Look what the dog dragged in
|Brian G||24/07/2020 12:14:00|
|726 forum posts|
Last night my dog was frantically trying to get this out from under a cabinet (I think he believed it was a rawhide cigar). I guess it rolled under there when clearing my father's shed and has lain there in the dark ever since. There are no markings, not even a broad arrow, although I wouldn't be surprised if it came from the 'yard.
The body is a solid brass cylinder 1" in diameter with a black clip attached to a square loop at the end. One side is flattened and marked from the bottom up to 4 inches in tenths. I doubt it is intended as a weight as at 15 1/2 oz, it doesn't lend itself to calculations.
|Rob Thomas 4||24/07/2020 12:46:36|
|11 forum posts|
Could it be for measuring the level of the remaining liquid in the bottom of a liquid (oil) tank?
|Marischal Ellis||24/07/2020 12:47:08|
|69 forum posts|
Perhaps part of a dip stick or some thing like that . So, inches convert into capacity (surface area) in a tank or perhaps it establishes a level 'down below some where'. Maybe not, not sure having written it.
Perhaps reads some thing from up above. Float on one end..................just a thought
|1940 forum posts|
Reminds me of this bit of brass that an ex-dockyard friend gave me years ago:
|Brian G||24/07/2020 13:08:57|
|726 forum posts|
I did wonder if it was for checking bilges, but thought that 4" was a bit optimistic.
6699 forum posts
Very likely. Ships and commercial operations take fuel by the ton and the huge quantities involved provide many opportunities for dishonesty. The remainders at the bottom of a tank are called ullage, and the cumulative value of ullage is big money. 75mm of oil left at the bottom of a small 20m diameter tank would amount to nearly 2.4 cubic metres of fuel, roughly 530 gallons, and the tank might one of dozens each emptied several times a year.
Tanks were frequently dipped at all stages of fullness, even those notionally empty. A small weight on the end of a line is a good way of dipping empty tanks. At least two types of fraud prevented, stealing left-overs or using an empty tank to collect fuel misappropriated from other tanks. One way of profiting from privated collected ullage is for a road tanker to arrive, do the paperwork at the gate, pretend to unload into a tank already full of ullage fuel, and then leave - still full - for private sale. Fuel isn't physically stolen from the big tank - instead the owner pays for fuel that stays in the road-tanker, while his trusted employees retire in comfort. (Or go to jail!)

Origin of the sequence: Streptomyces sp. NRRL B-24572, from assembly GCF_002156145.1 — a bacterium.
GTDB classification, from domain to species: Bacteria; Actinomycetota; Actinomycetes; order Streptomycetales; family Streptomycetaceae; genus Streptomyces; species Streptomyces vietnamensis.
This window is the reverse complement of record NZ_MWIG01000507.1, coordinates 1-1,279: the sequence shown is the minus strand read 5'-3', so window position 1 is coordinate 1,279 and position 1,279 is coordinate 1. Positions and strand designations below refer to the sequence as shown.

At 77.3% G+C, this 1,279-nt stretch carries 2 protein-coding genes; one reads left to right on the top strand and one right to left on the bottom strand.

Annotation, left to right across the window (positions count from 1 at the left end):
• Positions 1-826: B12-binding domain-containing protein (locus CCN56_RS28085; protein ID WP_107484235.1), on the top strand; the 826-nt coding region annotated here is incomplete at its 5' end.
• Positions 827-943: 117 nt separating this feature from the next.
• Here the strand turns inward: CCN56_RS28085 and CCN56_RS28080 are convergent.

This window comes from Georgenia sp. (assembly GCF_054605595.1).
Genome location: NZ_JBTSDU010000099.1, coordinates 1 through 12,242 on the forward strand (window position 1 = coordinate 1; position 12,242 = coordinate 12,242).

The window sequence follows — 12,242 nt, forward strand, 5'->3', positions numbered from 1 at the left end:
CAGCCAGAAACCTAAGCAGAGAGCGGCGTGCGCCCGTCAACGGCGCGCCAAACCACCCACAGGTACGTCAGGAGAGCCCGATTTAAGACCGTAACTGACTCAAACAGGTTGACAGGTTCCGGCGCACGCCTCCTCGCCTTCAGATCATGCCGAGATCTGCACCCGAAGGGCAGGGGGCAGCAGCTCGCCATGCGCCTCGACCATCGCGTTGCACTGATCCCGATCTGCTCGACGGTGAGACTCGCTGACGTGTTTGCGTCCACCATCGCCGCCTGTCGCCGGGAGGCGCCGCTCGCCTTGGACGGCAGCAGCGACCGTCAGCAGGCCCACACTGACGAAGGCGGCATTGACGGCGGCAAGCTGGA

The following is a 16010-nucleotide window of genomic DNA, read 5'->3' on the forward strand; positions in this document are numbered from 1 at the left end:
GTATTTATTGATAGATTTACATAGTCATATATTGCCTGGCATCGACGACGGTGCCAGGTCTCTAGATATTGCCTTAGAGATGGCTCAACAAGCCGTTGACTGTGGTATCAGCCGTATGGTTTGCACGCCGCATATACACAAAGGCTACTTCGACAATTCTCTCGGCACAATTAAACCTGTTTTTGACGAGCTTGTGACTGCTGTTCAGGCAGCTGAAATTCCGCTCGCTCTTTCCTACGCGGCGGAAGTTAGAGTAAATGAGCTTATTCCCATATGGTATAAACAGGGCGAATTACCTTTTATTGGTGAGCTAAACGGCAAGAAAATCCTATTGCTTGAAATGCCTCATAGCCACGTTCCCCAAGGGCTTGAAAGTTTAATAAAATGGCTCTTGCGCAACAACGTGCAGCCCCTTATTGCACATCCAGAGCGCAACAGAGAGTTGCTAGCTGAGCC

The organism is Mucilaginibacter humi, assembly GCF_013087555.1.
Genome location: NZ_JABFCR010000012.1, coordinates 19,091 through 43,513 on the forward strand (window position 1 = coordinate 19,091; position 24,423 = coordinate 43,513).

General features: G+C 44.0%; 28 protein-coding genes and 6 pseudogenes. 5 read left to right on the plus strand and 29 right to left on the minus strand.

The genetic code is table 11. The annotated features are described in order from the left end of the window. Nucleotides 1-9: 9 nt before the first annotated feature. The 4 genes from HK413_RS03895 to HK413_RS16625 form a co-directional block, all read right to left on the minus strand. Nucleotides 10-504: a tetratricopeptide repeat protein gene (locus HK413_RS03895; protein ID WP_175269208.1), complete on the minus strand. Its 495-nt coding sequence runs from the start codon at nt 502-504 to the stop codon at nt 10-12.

|462 forum posts|
Indeed, it is the end of a sounding tape for manually dipping fuel (not cargo fuel) tanks. The tape was metal and graduated in inches, taking over from the graduated brass weight. The tape was wound on a reel.
Bilge sounding rods were usually thinner brass rods (1/2" or so diameter) about 12" long and the 'tape' was a rope. This was just coiled up after use.
At the bottom of all sounding pipes was a disc welded to the shell plating and due to the continual speedy lowering of the weights, this disc would quite quickly become pitted. It was not unknown for the weight to become detached from the tape and lodge at the bottom of the sounding pipe staying there until the next drydocking! Needless to say, spare sounding tapes were always carried on board.
|duncan webster||24/07/2020 18:21:43|
2956 forum posts
Ullage is the amount by which the tank is not full, ie the space above the liquid. Pedantic me?? Never!
|Mike Woods 1||24/07/2020 18:22:16|
|37 forum posts|
Yes, most probably a fuel tank/bunker sounding weight of some sort. IIRC there was a green paste to smear up the side of the weight which turned red in the presence of water.
|Mike E.||24/07/2020 18:35:29|
209 forum posts
It looks like the internal sliding part of a device for measuring a volume of powder, such as that for reloading cartridges; although larger.
|257 forum posts|
This does not happen often both Duncan and Dave are sort of right it depends on the liquid in the tank was it wine or beer. Had to consult Wikipedia for more information.
Based on this Dave is a beer drinker and Duncan a wine drinker.
|duncan webster||24/07/2020 20:22:14|
2956 forum posts
Because of the dreaded virus I've given up entirely, but before that I'd drink almost anything with alcohol in it. Drew the line at liquers and Advocaat
|Tim Stevens||24/07/2020 21:20:46|
1310 forum posts
Now let me think - might there be a prolific source of bilge somewhere near the north end of Westminster bridge ... ?
|Brian G||25/07/2020 10:43:41|
|726 forum posts|
In the brewing trade, "ullage" is the beer which is left in the barrel when it is returned to the brewery. When I worked in the lab, one of our tasks was to check that the ullage being claimed was actually beer, and that the publican wasn't claiming credit on water. I was told that during a fuel shortage a brewery was contaminated with petrol causing thousands of pounds worth of damage, far more than the loss of his hoard would have cost the publican.
Brian G (who in his youth was paid to be a beer drinker)
Edited By Brian G on 25/07/2020 10:45:12
|larry phelan 1||25/07/2020 18:07:52|
|907 forum posts|
Ah, Brian !!
Some people have all the luck !
Please login to post a reply.
Want the latest issue of Model Engineer or Model Engineers' Workshop? Use our magazine locator links to find your nearest stockist!
You can contact us by phone, mail or email about the magazines including becoming a contributor, submitting reader's letters or making queries about articles. You can also get in touch about this website, advertising or other general issues.
Click THIS LINK for full contact details.
For subscription issues please see THIS LINK.